It is also interesting to note that LIGO (which, along with Virgo, was responsible for the first detection of gravitational waves) was predominantly built for supernova detection. Yet, it has never seen one, and every object that it has detected has been unexpected – with the exception of the neutron star binary, but even that wasn’t on the agenda. This demonstrates that while you need to have a sound science base for any proposed project or mission, and that you also need to show a high level of certainty that you will observe what you expect to observe, some of the most exciting things can be complete surprises. We hope that the same will be true for LISA – that we will achieve our science objectives but will also find things that we weren’t even looking for.
How will LISA complement other missions, such as ATHENA?
The Athena mission is designed to effectively look at the same objects as LISA, but with regard to black holes, ATHENA is looking at how they interact with matter, which means looking at the X-rays emissions.
ATHENA should be able to see Active Galactic Nuclei (AGNs) in the X-ray band independent of any other black hole, meaning that it will probably see more sources than LISA. Of course, once ATHENA has detected something of interest, LISA should also be able to detect it, and because events such as the inspiral of a stellar mass black hole into the centre of a galaxy last for tens of thousands of years or more, even if ATHENA detected the event years before LISA is able to look in that direction, we won’t have missed it. There will thus be a real synergy between the two missions.
This is exciting to see because in the past X-ray missions such as XMM Newton and then LISA, were very popular and so other missions, such as ATHENA, had to compete with them for a place in the programme. At this time, there was little in the way of collaboration between the mission teams because as each were concentrating on their own project. Now that both LISA and ATHENA have both been approved, with ATHENA ready to be adopted in 2022 and Lisa just a few years later, we can now begin to look at how the two will really complement one another when they are operational.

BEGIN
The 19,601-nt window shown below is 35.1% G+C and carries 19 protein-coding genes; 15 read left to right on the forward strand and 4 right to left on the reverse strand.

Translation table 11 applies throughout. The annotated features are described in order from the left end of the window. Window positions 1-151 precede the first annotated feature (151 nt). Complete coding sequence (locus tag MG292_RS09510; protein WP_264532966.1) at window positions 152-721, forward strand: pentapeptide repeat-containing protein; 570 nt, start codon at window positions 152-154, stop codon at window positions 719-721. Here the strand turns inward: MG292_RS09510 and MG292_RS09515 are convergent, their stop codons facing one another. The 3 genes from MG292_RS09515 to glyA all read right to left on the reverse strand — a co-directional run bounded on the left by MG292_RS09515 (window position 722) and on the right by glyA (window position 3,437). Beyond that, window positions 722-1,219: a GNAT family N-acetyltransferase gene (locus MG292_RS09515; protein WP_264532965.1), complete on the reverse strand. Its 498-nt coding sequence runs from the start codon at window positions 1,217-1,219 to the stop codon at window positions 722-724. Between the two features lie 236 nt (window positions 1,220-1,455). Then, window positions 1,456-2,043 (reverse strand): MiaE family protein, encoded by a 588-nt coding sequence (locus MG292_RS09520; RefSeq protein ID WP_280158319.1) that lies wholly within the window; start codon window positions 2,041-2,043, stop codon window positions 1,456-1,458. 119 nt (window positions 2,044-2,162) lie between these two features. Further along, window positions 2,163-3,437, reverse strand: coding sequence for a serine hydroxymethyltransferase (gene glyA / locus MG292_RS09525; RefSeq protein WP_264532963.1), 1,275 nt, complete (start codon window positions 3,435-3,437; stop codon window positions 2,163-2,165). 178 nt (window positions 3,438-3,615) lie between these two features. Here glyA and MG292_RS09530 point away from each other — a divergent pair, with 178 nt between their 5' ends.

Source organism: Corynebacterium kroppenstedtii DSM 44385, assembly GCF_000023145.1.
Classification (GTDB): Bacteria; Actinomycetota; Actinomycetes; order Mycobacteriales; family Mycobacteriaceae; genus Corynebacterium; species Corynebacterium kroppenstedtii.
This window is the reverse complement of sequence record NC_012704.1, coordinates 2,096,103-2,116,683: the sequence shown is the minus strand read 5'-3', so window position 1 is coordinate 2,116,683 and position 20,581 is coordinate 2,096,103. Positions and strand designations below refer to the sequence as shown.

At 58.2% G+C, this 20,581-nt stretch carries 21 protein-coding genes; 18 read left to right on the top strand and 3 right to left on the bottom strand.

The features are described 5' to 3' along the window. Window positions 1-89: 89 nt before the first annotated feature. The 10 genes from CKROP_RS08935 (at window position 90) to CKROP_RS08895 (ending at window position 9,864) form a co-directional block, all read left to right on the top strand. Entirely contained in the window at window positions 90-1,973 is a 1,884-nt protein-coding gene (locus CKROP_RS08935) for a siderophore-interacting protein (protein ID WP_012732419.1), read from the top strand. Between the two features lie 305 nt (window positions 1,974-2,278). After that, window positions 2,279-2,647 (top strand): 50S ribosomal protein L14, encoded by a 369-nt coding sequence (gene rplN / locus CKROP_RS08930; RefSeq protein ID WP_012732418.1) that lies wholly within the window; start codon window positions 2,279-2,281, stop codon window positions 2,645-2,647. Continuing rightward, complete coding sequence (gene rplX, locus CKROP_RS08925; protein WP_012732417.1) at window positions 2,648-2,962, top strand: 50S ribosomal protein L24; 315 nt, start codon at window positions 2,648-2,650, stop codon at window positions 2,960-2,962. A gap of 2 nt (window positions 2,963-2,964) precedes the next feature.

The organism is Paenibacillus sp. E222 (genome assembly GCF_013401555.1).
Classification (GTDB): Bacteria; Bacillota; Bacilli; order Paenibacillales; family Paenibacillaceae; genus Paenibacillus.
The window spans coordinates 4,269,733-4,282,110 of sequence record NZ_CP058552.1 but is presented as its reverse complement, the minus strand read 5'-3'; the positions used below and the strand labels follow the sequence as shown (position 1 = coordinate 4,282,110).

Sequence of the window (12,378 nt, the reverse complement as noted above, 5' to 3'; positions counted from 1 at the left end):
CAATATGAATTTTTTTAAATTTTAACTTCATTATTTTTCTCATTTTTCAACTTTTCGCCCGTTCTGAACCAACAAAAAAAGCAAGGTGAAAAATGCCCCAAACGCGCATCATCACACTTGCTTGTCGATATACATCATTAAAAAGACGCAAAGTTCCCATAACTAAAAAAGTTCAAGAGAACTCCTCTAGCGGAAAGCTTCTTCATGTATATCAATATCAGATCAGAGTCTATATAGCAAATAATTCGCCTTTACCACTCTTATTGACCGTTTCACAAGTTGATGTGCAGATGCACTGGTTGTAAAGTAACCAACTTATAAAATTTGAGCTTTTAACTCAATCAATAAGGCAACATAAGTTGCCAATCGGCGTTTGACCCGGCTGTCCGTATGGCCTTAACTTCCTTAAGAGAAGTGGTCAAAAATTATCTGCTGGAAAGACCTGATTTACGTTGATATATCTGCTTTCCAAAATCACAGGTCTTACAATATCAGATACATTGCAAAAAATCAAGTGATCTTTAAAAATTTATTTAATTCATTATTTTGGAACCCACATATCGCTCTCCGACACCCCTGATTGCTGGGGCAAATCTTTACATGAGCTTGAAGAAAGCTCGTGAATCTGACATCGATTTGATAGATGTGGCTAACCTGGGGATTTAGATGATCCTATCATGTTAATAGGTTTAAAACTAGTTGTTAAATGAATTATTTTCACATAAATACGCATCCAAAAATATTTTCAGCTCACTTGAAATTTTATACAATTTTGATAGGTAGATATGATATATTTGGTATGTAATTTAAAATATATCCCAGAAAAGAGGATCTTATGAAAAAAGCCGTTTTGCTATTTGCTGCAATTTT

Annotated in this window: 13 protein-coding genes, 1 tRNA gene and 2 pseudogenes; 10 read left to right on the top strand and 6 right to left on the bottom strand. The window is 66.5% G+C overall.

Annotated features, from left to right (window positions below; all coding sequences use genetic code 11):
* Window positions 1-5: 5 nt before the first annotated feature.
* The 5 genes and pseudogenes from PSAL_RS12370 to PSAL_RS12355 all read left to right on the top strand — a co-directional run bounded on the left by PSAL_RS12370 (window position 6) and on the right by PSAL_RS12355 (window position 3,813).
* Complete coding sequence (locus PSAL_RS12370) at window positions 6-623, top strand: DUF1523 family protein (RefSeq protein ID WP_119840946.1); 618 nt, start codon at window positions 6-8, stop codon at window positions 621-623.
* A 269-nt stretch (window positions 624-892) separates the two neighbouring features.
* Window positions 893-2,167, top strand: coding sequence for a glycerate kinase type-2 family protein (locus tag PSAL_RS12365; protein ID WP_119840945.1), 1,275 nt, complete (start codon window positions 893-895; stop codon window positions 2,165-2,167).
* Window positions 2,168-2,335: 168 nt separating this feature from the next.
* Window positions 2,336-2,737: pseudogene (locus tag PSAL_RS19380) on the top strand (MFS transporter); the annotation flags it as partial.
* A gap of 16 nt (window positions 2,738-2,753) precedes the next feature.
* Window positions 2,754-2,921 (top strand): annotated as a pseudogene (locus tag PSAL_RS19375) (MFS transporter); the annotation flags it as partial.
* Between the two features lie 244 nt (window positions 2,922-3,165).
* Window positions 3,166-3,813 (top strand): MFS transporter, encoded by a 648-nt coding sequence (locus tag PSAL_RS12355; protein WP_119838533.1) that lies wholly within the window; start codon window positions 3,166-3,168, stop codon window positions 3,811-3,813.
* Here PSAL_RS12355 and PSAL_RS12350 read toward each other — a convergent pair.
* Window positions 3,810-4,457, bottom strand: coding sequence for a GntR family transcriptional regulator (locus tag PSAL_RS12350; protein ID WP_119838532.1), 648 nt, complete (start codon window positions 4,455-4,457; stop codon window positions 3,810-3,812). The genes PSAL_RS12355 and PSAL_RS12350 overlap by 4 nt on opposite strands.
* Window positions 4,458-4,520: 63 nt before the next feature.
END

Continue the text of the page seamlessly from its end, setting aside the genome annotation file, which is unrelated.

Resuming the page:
It is also hoped that both LISA and ATHENA will be operational for a significant length of time (for LISA, this is an initial four years, with possible six-year extension, and for ATHENA, this is an initial four years, plus possible extensions), and so there is a real possibility of generating excellent science. Of course, other missions have been operational for much longer (XMM Newton, for instance, has been in orbit for over 20 years), and so we might also dare to hope that LISA or ATHENA will see a similar lifetime.
While launch is not expected until 2034, what stage has the mission now reached? How ready are the technologies?
In principle, we are meeting our technical schedule. The next step is the mission adoption, which is planned for 2024. Of course, the COVID-19 pandemic may have an impact – while we haven’t seen any significant delays because of the virus as yet, things are, of course, progressing a little slower because of it, and many small effects can add up over time.
Post-2024, there are always going to be things beyond our control – economies may experience difficulties which could result in ESA receiving less money from Member States, for instance, resulting in cuts to activities or a reprioritising of some things, and so on. So as predictions go, you have to be optimistic about your original schedule but also realistic about possible delays. At the moment, we are therefore focussing on the adoption for 2024.